What is your biggest dream in your life right now?
That someone would invent a pill you could take so it didn’t matter what you ate. You’d never gain weight. Cheesecake for breakfast, cheesecake for lunch, cheesecake for dinner! Bring it on!
I have lots of dreams. I hope I always do. For now, I’d like to live in Mexico full time. Summer—bring it on! I’d like to walk the beach, work on my next novel while my husband sits a few feet a way reading. I’d like to savour the sweet smells of winter flowers. I want to live in a Tennessee William’s play.
I’d like to see one of my novels turned into a movie. I know two authors fortunately enough to experience that. Without too much guessing, I’m going to assume it was a truly awesome experience.
Another huge dream: having my entire family visiting me here in Bucerias. The chaos would be wonderful.
Your key to live your life on your terms?
I believe you are what you think. If what I’m thinking causes me to feel bad about myself or anyone else, then I owe it to me to stop thinking that. I’m embarrassed to admit how many years it took me to figure this out. Too many.
My brother once told me the thing my dad admired most about me was that no matter how many times I got knocked down, I always got up again. This has had a huge impact on my life.
Why am I here?
To be happy.
How do I do that?
By listening to my inner being.
When I’m about to do something that makes me hesitate, I ask myself one simple question. Will it make me happy? If it won’t, I don’t do it.
I’m not talking about being selfish or cruel or unforgiving. If I’m truly happy in whatever I’m doing, everyone I love benefits. Conversely, same goes for what I’m thinking. When things aren’t going well and I’m sad or feeling bad, I ask myself:
Does this particular thought make me feel worthy?
If it doesn’t, it’s out of here. (Here being my head)
When I get depressed or overwhelmed, (and I do) I eventually see it as a sign that I’m out of alignment with my inner being. I stop focusing on the pain or the mood—and smile. And I don’t mean a small grin. I mean a big… wide… S M I L E.
Think I’m nuts? Try it next time you’re feeling bad. You don’t have to conjure up a reason. You don’t need a pill, or a drug, or a drink. Just stop what you’re thinking and smile for absolutely no reason at all.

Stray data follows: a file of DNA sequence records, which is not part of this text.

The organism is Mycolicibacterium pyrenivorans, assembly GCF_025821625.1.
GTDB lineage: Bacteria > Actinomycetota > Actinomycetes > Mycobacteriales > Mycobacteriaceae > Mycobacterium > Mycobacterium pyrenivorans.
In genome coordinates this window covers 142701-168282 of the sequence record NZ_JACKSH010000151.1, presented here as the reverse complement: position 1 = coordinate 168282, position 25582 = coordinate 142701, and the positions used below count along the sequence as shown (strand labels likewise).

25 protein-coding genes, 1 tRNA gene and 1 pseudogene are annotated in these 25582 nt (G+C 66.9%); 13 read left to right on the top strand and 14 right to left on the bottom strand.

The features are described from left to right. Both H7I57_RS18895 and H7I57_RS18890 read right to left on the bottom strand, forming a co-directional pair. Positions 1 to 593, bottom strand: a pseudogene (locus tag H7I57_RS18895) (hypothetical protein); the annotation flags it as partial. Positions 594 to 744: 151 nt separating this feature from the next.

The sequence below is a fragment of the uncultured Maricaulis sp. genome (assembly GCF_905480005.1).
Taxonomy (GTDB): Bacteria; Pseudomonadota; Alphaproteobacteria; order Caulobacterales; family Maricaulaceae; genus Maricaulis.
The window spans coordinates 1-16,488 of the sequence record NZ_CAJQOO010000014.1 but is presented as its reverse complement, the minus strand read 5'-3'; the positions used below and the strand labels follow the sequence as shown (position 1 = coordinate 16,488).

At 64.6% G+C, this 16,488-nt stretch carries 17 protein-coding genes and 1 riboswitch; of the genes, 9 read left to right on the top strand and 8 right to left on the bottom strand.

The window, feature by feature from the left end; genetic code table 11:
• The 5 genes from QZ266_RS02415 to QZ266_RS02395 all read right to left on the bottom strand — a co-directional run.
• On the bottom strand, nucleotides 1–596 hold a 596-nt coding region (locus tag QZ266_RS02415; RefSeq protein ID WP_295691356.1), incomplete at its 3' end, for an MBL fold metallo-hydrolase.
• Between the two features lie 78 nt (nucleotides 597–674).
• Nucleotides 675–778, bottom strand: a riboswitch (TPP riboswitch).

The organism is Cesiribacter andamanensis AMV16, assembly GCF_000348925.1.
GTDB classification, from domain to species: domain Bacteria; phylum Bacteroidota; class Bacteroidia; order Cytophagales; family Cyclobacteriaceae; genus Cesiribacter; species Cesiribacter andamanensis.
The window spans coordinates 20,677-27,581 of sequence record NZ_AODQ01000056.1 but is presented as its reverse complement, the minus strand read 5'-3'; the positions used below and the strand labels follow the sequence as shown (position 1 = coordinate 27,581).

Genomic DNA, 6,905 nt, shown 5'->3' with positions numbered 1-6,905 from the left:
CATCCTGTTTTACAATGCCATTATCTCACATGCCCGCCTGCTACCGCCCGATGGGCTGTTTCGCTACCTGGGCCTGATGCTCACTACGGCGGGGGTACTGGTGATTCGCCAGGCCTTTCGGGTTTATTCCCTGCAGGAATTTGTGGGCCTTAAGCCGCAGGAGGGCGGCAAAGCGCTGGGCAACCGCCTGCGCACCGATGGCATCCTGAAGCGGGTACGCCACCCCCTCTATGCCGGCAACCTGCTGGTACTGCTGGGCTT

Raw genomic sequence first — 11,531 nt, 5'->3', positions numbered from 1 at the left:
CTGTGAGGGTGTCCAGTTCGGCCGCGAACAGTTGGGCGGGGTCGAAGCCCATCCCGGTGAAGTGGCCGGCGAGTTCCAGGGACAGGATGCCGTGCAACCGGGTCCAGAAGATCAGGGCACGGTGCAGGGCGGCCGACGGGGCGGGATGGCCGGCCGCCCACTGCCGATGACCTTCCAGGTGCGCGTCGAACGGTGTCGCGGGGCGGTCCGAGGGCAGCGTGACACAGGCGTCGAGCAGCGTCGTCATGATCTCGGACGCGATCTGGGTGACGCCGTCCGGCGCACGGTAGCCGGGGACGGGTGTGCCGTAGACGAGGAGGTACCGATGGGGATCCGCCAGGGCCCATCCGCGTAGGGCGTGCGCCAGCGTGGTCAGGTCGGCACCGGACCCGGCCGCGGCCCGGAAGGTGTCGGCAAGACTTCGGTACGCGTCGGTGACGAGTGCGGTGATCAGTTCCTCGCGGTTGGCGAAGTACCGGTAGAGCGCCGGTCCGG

Works for me every single time. In fact, I’ve been known to smile like a dumb-ass.
What has been your hardest moment in your life and how did you get through it?
Losing my dad when I was 30. Then we lost Jack in 1991 in a car accident. He was 23. I couldn’t breath. I lost my faith. It took months before I could function. But I had four more children and a husband that needed me. So I turned to writing. I expressed my sorrow through made-up stories. Fifteen years later I was finally at the point where I truly believed I’d come to terms with Jack’s death—and we lost his twin. Jody died at 39. Bad heart.
I knew I couldn’t work through it so I went to group therapy. Then I read Sylvia Brown. Then I studied Eastern religions. Today I know our twins have moved on to another dimension. Call it heaven, or whatever. Their spirits are fully engaged somewhere else. Death was not their end.
It’s difficult to feel sorry for yourself having lost a beloved child when you come to realize they’re just not here where I can see them. They’re there.
If you’ve ever been with someone when they passed over, you felt the energy that was them leave their body, filled the space around you, and moved on. You may even have heard their spirit leave their body. Of course, I still grieve. But I’m grateful every day for having loved them, even though it wasn’t long enough.
I’m a better person for having loved them.
What has been the most inspiring moment in your life?
Being a mother. Nothing like it. Having children is akin to drowning in love. Being a mother changed me forever. I can’t imagine anything more powerful than my feelings for my sons.
Getting published was definitely special. I spent years, almost 30, dreaming about being published, aching to be publishing. Begging to be published. I walked through a bookstore once with my best friend, we were 700k from my house. She looked up and saw two of my novels on the shelf–yelled. Scared me to death. I turned around to see her pointing at my books. It was surreal! Luckily, she had her camera with her.